the sooner she ups and goes to Geneva or New York or
whatever illustrious global posting awaits her, the better,
because she is too big for this Parliament and even this
country now.

Speaking of packs, Clark was once asked in a music quiz,
'If you absolutely had to walk on stage to a classic rock tune,
what would it be?’ She replied: ‘Leader of the Pack.’

Sunday, December 7, 2008

Advice for living (a selection)

Never make friends with your hairdresser.
If in doubt, form a chain of buckets.
Stand well clear of the doors.
Relicense your karma by July 1.
Change leaders at regular intervals.
Work in the dark.
Fail better.
Speak the word only.
To thine own selves be true.
Wear odd socks on alternate Wednesdays.
Look back harder.
Habituate yourself to the vast.
Adopt a measured tone.
Hear yourself without sympathy.
Distrust thoughts thought while travelling.
Do keep up.
Never have enough: enough is always too much.

And remember, even the wise know more than you do.

Saturday, December 6, 2008

The sun also sucks

I have been trying, and I mean that most sincerely, to read
some old literary classics; but have had to give up on both
The Sun Also Rises by Ernest Hemingway and The Secret
Agent by Joseph Conrad. In a word, they are too mannered;
too, not to put too fine a point on it, literary. Having been
bookish from an alarmingly early age I never thought I’d
find myself saying this, but fiction doesn’t cut it for me like
it used to. And, as these examples show, I don’t mean just
the new stuff coming out; the classics can weary me too.
The inevitable conclusion is that, as one gets older (I am 62)
one has less patience with these artificial worlds created for
us by novelists. They have to be bloody good to get us past
the first few pages, otherwise you think, 'Why bother? Why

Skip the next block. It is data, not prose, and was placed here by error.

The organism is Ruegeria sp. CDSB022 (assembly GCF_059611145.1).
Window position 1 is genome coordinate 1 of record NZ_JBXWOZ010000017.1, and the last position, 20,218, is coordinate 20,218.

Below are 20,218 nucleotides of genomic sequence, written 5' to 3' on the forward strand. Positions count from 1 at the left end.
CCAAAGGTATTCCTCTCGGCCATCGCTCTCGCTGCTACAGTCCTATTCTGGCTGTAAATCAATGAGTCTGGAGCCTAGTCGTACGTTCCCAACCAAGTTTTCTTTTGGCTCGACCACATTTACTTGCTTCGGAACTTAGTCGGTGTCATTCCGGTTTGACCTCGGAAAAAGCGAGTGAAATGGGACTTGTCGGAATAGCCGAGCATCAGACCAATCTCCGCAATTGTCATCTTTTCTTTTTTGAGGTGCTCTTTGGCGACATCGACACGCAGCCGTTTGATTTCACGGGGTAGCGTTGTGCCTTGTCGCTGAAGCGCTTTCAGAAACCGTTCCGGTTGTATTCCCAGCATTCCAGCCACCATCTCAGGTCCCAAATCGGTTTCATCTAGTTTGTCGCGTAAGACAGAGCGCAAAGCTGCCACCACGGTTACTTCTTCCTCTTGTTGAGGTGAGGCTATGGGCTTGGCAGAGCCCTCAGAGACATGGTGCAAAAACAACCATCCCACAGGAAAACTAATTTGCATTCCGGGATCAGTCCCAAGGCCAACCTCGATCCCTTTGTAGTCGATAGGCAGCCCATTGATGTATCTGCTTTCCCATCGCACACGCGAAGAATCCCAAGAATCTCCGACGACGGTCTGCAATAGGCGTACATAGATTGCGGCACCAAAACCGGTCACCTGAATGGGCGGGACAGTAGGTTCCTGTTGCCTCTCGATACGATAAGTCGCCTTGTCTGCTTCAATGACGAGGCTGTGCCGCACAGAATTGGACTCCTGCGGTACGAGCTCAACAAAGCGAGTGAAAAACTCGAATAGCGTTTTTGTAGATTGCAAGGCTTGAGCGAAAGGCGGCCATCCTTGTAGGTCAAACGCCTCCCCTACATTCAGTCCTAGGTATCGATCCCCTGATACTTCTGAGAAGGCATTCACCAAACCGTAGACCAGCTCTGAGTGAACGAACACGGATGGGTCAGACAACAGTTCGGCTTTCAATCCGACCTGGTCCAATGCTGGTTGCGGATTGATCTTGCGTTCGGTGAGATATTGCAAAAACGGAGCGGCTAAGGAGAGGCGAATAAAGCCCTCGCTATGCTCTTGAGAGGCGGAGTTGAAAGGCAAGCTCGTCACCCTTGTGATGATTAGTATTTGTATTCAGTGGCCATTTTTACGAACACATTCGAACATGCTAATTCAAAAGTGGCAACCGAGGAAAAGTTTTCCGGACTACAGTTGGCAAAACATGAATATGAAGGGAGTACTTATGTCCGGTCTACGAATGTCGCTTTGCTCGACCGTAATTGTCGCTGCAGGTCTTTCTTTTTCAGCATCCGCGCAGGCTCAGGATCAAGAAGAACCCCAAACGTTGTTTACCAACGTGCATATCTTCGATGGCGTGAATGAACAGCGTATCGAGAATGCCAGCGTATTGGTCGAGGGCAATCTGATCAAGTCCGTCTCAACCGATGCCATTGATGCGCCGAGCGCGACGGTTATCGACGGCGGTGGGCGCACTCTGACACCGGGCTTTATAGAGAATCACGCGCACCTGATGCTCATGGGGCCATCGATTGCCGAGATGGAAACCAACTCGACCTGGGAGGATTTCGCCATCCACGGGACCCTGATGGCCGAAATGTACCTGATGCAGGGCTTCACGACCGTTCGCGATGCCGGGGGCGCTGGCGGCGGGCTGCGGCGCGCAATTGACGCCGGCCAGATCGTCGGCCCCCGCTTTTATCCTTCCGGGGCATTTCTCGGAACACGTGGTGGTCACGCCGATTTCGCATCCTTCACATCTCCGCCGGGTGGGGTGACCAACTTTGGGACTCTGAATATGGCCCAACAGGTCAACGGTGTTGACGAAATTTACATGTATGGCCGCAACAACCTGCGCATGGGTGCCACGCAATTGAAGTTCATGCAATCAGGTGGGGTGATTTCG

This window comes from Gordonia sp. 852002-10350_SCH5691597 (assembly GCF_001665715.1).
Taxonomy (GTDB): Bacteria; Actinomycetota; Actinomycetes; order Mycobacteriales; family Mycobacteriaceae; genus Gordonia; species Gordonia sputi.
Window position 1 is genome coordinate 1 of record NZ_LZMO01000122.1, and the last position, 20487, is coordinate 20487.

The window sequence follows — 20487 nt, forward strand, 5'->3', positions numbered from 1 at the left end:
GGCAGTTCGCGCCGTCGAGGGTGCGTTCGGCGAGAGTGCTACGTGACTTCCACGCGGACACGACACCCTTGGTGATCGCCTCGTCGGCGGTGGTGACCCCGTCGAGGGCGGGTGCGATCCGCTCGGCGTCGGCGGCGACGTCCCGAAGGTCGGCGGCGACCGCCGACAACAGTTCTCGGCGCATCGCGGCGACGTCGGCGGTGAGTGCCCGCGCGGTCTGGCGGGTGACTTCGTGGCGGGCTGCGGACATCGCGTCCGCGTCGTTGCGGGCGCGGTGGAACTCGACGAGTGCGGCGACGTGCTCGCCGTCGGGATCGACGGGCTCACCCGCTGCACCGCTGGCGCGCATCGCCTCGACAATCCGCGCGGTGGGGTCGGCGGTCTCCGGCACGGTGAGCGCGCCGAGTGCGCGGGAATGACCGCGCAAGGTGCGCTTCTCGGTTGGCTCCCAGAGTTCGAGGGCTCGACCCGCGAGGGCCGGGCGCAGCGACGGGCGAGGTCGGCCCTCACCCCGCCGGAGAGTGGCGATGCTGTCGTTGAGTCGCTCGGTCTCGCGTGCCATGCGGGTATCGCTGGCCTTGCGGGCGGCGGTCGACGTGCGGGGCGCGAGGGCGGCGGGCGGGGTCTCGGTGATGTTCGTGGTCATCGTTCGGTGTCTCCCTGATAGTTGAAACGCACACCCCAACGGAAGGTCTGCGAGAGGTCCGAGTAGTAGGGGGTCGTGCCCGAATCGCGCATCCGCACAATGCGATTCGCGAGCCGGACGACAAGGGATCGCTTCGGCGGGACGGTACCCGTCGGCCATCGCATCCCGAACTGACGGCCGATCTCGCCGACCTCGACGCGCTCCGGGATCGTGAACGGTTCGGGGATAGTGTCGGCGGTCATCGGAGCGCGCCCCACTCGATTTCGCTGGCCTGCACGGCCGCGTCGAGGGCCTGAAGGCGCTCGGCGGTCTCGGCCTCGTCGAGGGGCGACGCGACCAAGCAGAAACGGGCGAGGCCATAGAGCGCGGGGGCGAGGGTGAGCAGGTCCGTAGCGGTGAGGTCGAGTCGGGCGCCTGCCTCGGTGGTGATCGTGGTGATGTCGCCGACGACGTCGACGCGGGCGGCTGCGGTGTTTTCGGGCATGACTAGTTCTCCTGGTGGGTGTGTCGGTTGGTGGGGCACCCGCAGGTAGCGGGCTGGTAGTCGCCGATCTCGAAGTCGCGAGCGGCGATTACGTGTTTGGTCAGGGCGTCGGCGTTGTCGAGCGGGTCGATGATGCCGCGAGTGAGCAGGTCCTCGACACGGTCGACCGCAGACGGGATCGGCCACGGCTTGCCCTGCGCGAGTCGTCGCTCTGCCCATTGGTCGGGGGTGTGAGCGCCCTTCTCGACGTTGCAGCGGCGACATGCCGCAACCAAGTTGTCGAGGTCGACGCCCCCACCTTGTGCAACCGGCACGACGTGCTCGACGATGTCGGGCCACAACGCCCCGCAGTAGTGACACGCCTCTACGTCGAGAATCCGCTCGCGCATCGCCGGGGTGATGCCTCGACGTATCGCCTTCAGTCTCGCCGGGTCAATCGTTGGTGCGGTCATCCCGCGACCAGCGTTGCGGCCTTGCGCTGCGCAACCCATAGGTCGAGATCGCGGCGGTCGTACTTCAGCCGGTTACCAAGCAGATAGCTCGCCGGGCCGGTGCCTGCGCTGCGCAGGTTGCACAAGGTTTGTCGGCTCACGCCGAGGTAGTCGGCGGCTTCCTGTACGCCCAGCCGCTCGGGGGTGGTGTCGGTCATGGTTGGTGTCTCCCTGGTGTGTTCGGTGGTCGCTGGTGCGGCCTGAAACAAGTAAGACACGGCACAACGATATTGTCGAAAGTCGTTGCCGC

enter this elaborately constructed imaginary place at all,
while time ticks on?' (Possibly one is haunted, whether one
knows it or not, by the memory of all the bad fiction you’ve
slogged your way through in earlier years.)

Having said all that, I wouldn’t like to be without the
satisfaction that a really good novel can bring. As blogged
here, this year I’ve greatly enjoyed Sea of Poppies by
Amitav Ghosh and The Blue by Mary McCallum; Kate
Grenville’s The Lieutenant is rich and absorbing too. And as
for classics, I read The Great Gatsby again, for the fourth
time in my life, and still found it the closest thing to a
perfect book I know. So all is not lost. Maybe I’ve just been
exposed to a fraction too much fiction.

Friday, December 5, 2008

Fish for dinner

From The Forest of Fear, a book I read as a boy about
the tropical forests of South America, this single image
remains: a horse halfway across a piranha-infested river,
rearing up in terror, the flesh already stripped to the bone,
the original fast food.

Thursday, December 4, 2008

Seen the Peters-beaters, anyone?

So, where are the Peters-beaters now? Memory can play
tricks, of course, but I could have sworn from the intensive
media coverage for most of the past year that the issues
raised by the manner in which New Zealand First was
funded, and by the extent of Winston Peters's knowledge
of it, were of major significance for our democracy. Even
after Peters was cleared of just about every allegation made
against him, the Dominion Post was still insisting that
serious questions remain unanswered. Seems nobody cares
about that now. Since the election, and NZ First's demise,
not a squeak from the journalists who pursued Peters so
relentlessly for months on end and threw everything,
including the Kitchin sink, at him. Strange. It's scarcely